DW poses with an ice block

Big River

Big River

Big River

Big River

Icebreaker

Although the weather had been warmer the past week, there was still a little ice on some of the bluffs. We only found one chunk of ice on the water. DW practiced his icebreaker kayaking, which is always fun. This stretch of river is very pretty with some nice bluffs and almost no houses. We didn’t pick up much trash either. The long distance between access points probably means this stretch is not frequented as much, and that means less trash!

Big River

Big River

Hwy. Y bridge

Big River

Big River

Redneck water slide

About half way through the float we passed under Hwy. Y bridge. There are several large gravel bars downstream of the bridge that would be suitable for overnight camping if you want to break this trip into two days. There are plenty of slow pools that would be good for fishing on a two-day trip. The water moves pretty well between slow pools, so we kept a good pace and probably could have taken a few more breaks than we did. We saw many birds on this float. There were a lot of hawks out, some herons, turkey, and one bald eagle. We didn’t see any other wildlife, which is normal for a winter float.

Big River

Dry Creek confluence

Big River

Big River

Old Morse Mill bridge

Big River

Morse Mill access

A couple of miles before Morse Mill is Dry Creek on the right. After that you will see the old iron bridge and the access is just around the corner. We reached the end of our trip around 3:30pm with plenty of daylight left. It was a beautiful day, especially for January. Soon after the weather turned bitter cold again. Since then, I’ve been spending my free time doing some hiking while it’s cold and the bugs aren’t out.

We usually start floating more often near the end of February, so it may be a while before we get out again. If you have the opportunity to float on a warm winter day, don’t pass it up! The water is beautiful and it is a rare treat to have the whole river to yourself.

Critter Count: 6 Hawks, 1 Blue Heron, 1 Turkey, Kingfishers, 1 Bald Eagle

Float #60: Big River

21 Dec

Cedar Hill to House Springs

F60_Big

Big River
Jefferson County, Missouri
Saturday, December 15
10 miles

For the first time ever, we have accomplished two floats in December! I don’t know whether to thank global warming or our membership in St. Louis Adventure Group, but they both played a big part in pulling this off. The same organizer that hosted the previous Big River trip scheduled another trip on the next section downriver. The first weekend it was scheduled got rained out. The second weekend our organizer, John was too sick to float. So, DW offered to lead the trip and John ran shuttle for us. It was a very small group, just DW, me and Mike, a SLAGer we just met that day. We met up at Cedar Hill access where we took out last trip. The weather was a little breezy but fairly warm with highs near 60˚, a good day for a float.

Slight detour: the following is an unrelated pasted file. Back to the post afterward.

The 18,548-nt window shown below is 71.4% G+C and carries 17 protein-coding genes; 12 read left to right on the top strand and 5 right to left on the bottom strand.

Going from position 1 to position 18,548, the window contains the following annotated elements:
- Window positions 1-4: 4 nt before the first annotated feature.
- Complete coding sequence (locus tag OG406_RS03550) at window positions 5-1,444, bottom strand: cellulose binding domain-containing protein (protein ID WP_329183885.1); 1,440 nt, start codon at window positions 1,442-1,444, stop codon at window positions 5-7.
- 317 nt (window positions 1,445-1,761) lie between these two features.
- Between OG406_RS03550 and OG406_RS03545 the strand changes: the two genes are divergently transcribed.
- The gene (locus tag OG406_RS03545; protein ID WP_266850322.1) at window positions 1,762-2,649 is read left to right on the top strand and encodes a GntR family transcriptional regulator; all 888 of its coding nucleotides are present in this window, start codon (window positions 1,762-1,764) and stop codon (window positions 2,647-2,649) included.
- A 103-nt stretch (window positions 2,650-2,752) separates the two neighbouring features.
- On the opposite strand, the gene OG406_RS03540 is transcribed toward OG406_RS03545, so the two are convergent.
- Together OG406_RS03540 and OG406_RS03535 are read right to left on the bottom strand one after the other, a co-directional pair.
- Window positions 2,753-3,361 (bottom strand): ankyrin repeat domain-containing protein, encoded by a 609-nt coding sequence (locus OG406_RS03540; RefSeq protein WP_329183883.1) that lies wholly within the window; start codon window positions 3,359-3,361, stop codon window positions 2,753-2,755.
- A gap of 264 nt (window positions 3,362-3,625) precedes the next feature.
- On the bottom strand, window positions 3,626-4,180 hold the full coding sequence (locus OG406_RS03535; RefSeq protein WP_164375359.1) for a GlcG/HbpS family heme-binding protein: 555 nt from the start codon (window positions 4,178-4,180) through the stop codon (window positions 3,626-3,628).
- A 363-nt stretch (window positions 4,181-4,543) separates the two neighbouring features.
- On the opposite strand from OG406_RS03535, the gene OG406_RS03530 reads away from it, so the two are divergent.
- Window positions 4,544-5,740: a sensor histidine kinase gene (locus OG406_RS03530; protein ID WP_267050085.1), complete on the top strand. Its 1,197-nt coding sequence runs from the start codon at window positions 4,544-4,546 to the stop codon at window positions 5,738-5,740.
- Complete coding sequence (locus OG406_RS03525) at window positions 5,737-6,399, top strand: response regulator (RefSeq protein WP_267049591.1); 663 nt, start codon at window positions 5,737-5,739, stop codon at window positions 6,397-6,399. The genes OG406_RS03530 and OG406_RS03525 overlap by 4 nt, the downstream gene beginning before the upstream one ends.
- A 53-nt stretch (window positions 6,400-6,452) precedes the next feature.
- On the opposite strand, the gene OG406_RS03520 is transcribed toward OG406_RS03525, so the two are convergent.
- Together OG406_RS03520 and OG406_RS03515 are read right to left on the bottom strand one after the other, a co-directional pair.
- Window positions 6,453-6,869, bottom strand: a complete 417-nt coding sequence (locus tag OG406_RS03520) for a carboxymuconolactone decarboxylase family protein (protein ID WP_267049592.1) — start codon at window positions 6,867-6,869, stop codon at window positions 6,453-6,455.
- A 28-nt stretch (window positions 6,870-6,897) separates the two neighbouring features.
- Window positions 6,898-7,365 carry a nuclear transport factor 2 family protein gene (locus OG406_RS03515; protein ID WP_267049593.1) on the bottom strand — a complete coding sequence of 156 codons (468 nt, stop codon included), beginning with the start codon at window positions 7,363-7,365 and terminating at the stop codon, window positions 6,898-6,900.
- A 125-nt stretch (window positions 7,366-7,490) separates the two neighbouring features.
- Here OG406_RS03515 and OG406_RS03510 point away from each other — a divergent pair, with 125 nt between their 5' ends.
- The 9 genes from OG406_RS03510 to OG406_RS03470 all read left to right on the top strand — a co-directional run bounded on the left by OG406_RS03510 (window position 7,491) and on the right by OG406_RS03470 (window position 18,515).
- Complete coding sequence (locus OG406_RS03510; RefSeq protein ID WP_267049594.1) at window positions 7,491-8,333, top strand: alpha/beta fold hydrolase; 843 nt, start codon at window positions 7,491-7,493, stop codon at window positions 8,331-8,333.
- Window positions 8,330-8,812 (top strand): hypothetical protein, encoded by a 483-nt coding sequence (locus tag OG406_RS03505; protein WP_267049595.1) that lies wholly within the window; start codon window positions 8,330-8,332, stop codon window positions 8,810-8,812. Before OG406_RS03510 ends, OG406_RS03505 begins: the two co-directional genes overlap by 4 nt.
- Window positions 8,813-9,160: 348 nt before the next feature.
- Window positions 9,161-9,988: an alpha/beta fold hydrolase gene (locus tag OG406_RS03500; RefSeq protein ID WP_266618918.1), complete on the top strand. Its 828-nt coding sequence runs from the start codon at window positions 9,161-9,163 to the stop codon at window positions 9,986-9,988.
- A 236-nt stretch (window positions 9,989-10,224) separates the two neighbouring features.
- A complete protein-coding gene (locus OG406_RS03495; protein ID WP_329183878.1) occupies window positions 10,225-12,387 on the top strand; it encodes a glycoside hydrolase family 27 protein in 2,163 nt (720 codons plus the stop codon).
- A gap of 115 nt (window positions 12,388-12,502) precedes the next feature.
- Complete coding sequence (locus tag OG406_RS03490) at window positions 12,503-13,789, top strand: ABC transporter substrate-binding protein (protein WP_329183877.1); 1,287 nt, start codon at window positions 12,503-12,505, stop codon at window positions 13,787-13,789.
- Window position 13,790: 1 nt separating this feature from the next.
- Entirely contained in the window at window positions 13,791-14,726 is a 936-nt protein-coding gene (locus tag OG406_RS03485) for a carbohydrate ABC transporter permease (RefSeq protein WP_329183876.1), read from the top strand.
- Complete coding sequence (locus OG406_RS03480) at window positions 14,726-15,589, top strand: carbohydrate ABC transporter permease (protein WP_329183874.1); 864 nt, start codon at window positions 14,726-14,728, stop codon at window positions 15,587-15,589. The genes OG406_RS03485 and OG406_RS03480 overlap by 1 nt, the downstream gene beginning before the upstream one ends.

Big River, Cedar Hill access

Cedar Hill access

Big River

Waiting to push off at Cedar Hill

Big River

Big River

Big River

We pushed off a little before 10am as the clouds started to break up and the sunshine came through. We chatted with Mike getting to know each other and paddled downriver. This section of the river has fewer houses than the Morse Mill to Cedar Hill section. The first couple miles were long, slow stretches with some small riffles in between. The river then slowed down a lot. There is a rock dam about halfway through this section which makes the river deep and slow for a few miles. Luckily the wind was at our back for the most part. It would not have been a good day to paddle a canoe. I brought my fishing pole and cast a few times before we got on the river, but once we started paddling it was too windy.

Big River

Big River

Big River

Private Dam at Byrnesville

Big River

Big River

Old Byrnesville bridge

We reached the dam just after lunch. You can hear the water tumbling over the rocks as you approach. There is an easy portage all the way to the right of the dam. We spent a little while here admiring the view. I could not find much information about this dam on the internet, but I did learn the dam was built in 1836 from logs and rocks and it still looks much the same today as when it was built. The building on the left bank is the old Byrnesville Mill. The foundation appears to be original, but the mill’s facade has been rebuilt to look more like a residence. It is a very scenic area.

Big River

Big River

Big River

Hwy. W bridge

Big River, House Springs access

House Springs access

After the dam the water speeds up a little bit, but soon slows again. There is another dam near House Springs, after our take out that slows the water. We paddled the last few miles in exercise mode and finished our float by 2:30. It was a very pretty day on the river with the sun and clouds painting a scenic sky and the bright sycamores on the banks. It think this is the last float of the year (unless we get lucky the last weekend of the month). I will be writing a quick retrospective next week to sum up the year. Have a great holiday everyone and I hope Santa leaves you some cool paddling gear in your stocking!

Critter Count: Hawks, Ducks, Kingfishers, Pileated Woodpecker

Bonus Prize: One frisbee

Float #59: Big River

14 Dec

Morse Mill to Cedar Hill

F59_Big

Big River
Jefferson County, Missouri
Saturday, December 1
11 miles